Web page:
NightSky sells itself as an “ambient action-puzzle game”, which is an excellent description for this unique platformer. Most of the time you’re rolling a ball from the left to the right to reach the far side of the screen. Each level is typically three screens, with the third screen serving as a visual addendum to the previous puzzle. I’d like to say it’s a deceptively simple game, but there really isn’t much more to it than rolling a ball.
Outside of games like Eufloria and Dear Esther, few video games have delivered a truly relaxing experience. There’s very little urgency in NightSky with only a couple of timed puzzles, and if your ball rolls into the abyss, you’re simply plopped back to the beginning of the three screen set. You can save and quit at any time without losing progress, and there isn’t even really an acknowledgement that you beat the game. Everything is designed to elicit as little positive or negative emotions as possible, developer Nicklas Nygren would probably deem it a success if you instead drifted off to sleep in your chair.
But that’s the point of the game: a minimalist platformer with a subdued style. The game is completely 2D with every foreground object silhouetted against the dusk-colored backgrounds. Your ball hero is only recognizable by its shape and movement against the background, often the only ambulant object on the screen at any given time.
But the game suffers from the fact that it was designed to be a WiiWare title, the resolution on the PC is limited to a tiny 600x338 window. This is the kind of game you want to lose yourself in: turn the lights off, put on some headphones, and just stare at your widescreen monitor glowing with the soft colors of twilight. I would love to see this stretched out to a full HD resolution, as the art style really deserves it.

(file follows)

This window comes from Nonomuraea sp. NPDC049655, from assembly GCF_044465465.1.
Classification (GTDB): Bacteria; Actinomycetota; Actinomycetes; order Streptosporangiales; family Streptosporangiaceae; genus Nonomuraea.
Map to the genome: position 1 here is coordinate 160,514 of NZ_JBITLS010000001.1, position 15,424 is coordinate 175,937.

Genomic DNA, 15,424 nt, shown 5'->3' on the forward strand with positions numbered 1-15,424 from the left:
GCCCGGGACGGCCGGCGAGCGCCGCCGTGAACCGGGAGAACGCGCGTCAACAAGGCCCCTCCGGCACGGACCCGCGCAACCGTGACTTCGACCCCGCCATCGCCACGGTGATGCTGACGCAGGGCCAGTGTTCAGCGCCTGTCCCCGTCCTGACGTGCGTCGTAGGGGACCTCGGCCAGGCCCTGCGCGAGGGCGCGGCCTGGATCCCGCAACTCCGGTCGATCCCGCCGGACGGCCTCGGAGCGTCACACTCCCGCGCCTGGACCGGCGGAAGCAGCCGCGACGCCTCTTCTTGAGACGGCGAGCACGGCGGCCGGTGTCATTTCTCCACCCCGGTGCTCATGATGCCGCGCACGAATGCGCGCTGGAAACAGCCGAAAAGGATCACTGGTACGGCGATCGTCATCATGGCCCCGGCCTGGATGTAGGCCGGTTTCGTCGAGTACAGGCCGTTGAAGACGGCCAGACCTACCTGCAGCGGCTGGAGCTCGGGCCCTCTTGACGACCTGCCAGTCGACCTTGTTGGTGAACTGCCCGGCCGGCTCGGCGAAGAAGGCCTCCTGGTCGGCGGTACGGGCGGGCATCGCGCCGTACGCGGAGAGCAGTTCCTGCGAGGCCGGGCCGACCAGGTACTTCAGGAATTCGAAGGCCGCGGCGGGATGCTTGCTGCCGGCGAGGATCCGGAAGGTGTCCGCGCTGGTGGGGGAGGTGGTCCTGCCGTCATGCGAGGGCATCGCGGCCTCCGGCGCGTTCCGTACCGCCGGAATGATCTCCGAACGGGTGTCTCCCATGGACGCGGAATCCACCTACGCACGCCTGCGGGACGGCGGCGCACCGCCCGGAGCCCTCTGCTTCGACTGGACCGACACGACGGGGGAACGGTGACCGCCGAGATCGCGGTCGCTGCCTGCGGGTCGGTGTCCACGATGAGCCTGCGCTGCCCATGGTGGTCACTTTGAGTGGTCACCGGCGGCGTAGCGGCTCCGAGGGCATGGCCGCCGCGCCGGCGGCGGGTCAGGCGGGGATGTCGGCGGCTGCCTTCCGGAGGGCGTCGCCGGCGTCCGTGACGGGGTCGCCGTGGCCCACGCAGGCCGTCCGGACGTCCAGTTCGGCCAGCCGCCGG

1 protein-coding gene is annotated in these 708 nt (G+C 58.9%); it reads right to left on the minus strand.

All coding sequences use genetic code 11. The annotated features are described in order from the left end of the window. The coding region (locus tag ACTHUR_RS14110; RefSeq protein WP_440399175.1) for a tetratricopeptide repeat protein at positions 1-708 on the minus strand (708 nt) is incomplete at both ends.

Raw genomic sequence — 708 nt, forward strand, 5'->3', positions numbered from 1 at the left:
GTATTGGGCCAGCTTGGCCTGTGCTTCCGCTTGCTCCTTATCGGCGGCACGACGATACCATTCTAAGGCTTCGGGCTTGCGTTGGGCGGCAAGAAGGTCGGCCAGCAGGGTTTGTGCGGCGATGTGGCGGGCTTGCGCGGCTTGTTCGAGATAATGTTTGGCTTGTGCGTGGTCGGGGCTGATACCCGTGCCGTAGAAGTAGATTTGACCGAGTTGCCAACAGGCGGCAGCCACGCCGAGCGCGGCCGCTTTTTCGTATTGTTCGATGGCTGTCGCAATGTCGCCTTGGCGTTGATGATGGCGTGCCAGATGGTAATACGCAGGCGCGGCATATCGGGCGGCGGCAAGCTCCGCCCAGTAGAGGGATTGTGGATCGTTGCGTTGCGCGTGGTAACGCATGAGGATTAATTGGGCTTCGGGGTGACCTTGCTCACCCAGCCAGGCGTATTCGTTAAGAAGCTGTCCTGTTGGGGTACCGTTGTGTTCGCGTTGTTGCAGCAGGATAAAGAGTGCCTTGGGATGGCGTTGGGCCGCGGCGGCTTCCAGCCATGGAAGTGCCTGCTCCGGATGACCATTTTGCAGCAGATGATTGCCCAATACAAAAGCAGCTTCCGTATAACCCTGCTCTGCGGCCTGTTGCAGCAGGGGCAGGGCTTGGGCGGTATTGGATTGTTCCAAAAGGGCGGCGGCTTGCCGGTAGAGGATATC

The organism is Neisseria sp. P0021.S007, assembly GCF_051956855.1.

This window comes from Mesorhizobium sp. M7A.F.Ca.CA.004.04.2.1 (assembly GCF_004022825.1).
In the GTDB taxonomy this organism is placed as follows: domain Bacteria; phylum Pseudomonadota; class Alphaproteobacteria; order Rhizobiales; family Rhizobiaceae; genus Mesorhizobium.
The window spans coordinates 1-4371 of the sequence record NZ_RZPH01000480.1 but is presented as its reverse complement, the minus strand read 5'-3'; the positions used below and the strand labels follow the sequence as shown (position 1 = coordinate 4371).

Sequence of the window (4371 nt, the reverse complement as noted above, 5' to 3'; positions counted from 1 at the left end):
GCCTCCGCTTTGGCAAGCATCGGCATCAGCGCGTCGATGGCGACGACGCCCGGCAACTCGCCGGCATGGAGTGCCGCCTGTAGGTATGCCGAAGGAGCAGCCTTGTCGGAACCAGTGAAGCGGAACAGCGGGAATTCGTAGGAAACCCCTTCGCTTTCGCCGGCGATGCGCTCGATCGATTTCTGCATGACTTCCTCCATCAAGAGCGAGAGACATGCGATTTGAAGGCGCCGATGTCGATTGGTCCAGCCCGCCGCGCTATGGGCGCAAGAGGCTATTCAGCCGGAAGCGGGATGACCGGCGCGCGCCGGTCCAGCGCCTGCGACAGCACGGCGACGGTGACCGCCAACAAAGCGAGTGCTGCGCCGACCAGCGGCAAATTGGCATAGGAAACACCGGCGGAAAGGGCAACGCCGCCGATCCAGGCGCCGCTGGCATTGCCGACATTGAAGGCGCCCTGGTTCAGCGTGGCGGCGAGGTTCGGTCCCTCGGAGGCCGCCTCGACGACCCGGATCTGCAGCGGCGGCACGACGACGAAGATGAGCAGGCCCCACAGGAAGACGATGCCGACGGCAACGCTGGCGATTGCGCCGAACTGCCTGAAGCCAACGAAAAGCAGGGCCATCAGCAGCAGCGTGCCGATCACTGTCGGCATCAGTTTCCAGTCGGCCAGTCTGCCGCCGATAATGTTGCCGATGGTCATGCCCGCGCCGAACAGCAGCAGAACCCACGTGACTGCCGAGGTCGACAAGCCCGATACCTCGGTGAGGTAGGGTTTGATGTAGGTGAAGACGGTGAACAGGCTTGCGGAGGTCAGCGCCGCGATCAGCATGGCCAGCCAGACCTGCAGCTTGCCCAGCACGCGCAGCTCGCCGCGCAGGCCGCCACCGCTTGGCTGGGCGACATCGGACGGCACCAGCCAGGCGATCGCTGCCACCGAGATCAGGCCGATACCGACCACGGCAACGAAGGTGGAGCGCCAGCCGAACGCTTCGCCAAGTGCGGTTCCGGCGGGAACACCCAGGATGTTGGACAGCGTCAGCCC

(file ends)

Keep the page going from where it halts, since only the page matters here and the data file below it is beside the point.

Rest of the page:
The music is spot on with a lightly strummed guitar as the highlight. The backgrounds are full of lovely ambient sounds of rain falling, waves crashing, or wind blowing through the grass. It’s a serene, surreal experience. The sound effects are limited to pretty much just the tick of your ball hitting another solid object. This isn’t lazy sound editing, it’s simply effective at not being there when it doesn’t need to be.
In many ways, NightSky is the opposite of VVVVVV, that game thrived on difficult situations that forced you to sit up in your chair and put forth 100% of your concentration. NightSky allows you to sink into your chair and doesn’t even really require you to think. It’s a weird experience that I’ve never played before, but plan to seek out more in the future. NightSky is the kind of game that I would want to play after a long day of work.
Technical issues aside, I still feel like NightSky isn’t as mellow and engrossing as it could be. A few stages felt like they were attempting to elevate the game beyond a simple, relaxing diversion into some kind of weird vehicle/platformer hybrid, and they didn’t click with me at all. I also feel that making the game as linear as it is limits some of its potential as a calming agent. Being able to jump to a particular themed world at any time (before progressing to it normally) would have been welcome, especially as others wore out their welcome.
NightSky mostly succeeds in serving as the warm fireplace equivalent of a relaxing atmosphere, but I feel like the PC port could have received more attention. I may seek this out on WiiWare to see if the game is as effective on the television as in front of a keyboard.
Apparently I missed two things: NightSky was never actually released for WiiWare, and there is an HD version available for download through Humble Indie Bundle 4. I originally awarded NightSky a 6/10, but have removed that score upon learning this additional information.